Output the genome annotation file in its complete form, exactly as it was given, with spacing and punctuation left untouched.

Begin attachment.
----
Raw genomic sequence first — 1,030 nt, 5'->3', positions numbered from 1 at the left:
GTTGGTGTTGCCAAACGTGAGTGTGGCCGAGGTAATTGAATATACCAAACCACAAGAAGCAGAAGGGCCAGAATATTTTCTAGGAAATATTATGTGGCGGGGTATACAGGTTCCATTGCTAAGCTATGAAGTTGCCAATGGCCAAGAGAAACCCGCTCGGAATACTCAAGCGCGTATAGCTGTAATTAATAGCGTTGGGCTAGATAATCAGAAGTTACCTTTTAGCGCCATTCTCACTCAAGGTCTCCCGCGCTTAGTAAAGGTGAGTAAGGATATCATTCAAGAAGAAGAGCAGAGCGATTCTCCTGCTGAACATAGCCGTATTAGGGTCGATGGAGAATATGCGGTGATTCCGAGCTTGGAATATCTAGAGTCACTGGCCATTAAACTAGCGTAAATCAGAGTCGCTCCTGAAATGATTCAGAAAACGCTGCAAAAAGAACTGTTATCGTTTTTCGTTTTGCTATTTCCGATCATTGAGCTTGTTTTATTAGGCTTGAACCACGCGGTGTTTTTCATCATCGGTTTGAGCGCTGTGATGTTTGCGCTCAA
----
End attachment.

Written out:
Raw genomic sequence first — 1,030 nt, 5'->3', positions numbered from 1 at the left:
GTTGGTGTTGCCAAACGTGAGTGTGGCCGAGGTAATTGAATATACCAAACCACAAGAAGCAGAAGGGCCAGAATATTTTCTAGGAAATATTATGTGGCGGGGTATACAGGTTCCATTGCTAAGCTATGAAGTTGCCAATGGCCAAGAGAAACCCGCTCGGAATACTCAAGCGCGTATAGCTGTAATTAATAGCGTTGGGCTAGATAATCAGAAGTTACCTTTTAGCGCCATTCTCACTCAAGGTCTCCCGCGCTTAGTAAAGGTGAGTAAGGATATCATTCAAGAAGAAGAGCAGAGCGATTCTCCTGCTGAACATAGCCGTATTAGGGTCGATGGAGAATATGCGGTGATTCCGAGCTTGGAATATCTAGAGTCACTGGCCATTAAACTAGCGTAAATCAGAGTCGCTCCTGAAATGATTCAGAAAACGCTGCAAAAAGAACTGTTATCGTTTTTCGTTTTGCTATTTCCGATCATTGAGCTTGTTTTATTAGGCTTGAACCACGCGGTGTTTTTCATCATCGGTTTGAGCGCTGTGATGTTTGCGCTCAA